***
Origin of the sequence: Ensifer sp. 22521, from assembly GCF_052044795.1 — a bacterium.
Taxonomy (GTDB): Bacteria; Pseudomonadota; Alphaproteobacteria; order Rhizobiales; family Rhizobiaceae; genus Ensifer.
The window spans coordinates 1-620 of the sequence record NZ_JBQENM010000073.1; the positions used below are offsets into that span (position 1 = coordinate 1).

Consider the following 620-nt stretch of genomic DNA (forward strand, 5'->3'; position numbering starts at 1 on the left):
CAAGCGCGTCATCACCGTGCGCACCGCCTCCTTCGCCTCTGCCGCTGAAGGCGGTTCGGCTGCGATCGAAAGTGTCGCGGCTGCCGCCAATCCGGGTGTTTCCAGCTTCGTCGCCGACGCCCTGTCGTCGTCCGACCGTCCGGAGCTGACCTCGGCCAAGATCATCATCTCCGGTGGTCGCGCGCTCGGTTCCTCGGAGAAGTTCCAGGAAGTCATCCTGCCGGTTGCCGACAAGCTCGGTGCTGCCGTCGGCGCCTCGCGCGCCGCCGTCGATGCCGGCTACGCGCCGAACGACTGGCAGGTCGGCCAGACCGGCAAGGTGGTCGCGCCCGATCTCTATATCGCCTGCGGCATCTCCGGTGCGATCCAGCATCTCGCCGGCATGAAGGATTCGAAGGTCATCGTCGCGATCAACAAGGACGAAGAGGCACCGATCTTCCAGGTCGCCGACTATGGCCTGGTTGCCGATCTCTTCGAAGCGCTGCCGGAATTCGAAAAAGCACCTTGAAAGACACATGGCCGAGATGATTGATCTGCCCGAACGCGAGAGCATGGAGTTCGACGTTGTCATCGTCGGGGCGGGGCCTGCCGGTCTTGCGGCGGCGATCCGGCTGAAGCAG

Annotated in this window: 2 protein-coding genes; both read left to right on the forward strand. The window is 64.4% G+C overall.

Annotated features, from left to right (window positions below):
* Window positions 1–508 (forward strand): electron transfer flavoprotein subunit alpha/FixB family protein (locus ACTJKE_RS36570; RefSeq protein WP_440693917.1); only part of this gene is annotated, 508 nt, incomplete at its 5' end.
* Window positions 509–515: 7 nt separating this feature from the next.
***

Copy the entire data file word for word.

Origin of the sequence: Ensifer sp. 22521, from assembly GCF_052044795.1 — a bacterium.
Taxonomy (GTDB): Bacteria; Pseudomonadota; Alphaproteobacteria; order Rhizobiales; family Rhizobiaceae; genus Ensifer.
The window spans coordinates 1-620 of the sequence record NZ_JBQENM010000073.1; the positions used below are offsets into that span (position 1 = coordinate 1).

Consider the following 620-nt stretch of genomic DNA (forward strand, 5'->3'; position numbering starts at 1 on the left):
CAAGCGCGTCATCACCGTGCGCACCGCCTCCTTCGCCTCTGCCGCTGAAGGCGGTTCGGCTGCGATCGAAAGTGTCGCGGCTGCCGCCAATCCGGGTGTTTCCAGCTTCGTCGCCGACGCCCTGTCGTCGTCCGACCGTCCGGAGCTGACCTCGGCCAAGATCATCATCTCCGGTGGTCGCGCGCTCGGTTCCTCGGAGAAGTTCCAGGAAGTCATCCTGCCGGTTGCCGACAAGCTCGGTGCTGCCGTCGGCGCCTCGCGCGCCGCCGTCGATGCCGGCTACGCGCCGAACGACTGGCAGGTCGGCCAGACCGGCAAGGTGGTCGCGCCCGATCTCTATATCGCCTGCGGCATCTCCGGTGCGATCCAGCATCTCGCCGGCATGAAGGATTCGAAGGTCATCGTCGCGATCAACAAGGACGAAGAGGCACCGATCTTCCAGGTCGCCGACTATGGCCTGGTTGCCGATCTCTTCGAAGCGCTGCCGGAATTCGAAAAAGCACCTTGAAAGACACATGGCCGAGATGATTGATCTGCCCGAACGCGAGAGCATGGAGTTCGACGTTGTCATCGTCGGGGCGGGGCCTGCCGGTCTTGCGGCGGCGATCCGGCTGAAGCAG

Annotated in this window: 2 protein-coding genes; both read left to right on the forward strand. The window is 64.4% G+C overall.

Annotated features, from left to right (window positions below):
* Window positions 1–508 (forward strand): electron transfer flavoprotein subunit alpha/FixB family protein (locus ACTJKE_RS36570; RefSeq protein WP_440693917.1); only part of this gene is annotated, 508 nt, incomplete at its 5' end.
* Window positions 509–515: 7 nt separating this feature from the next.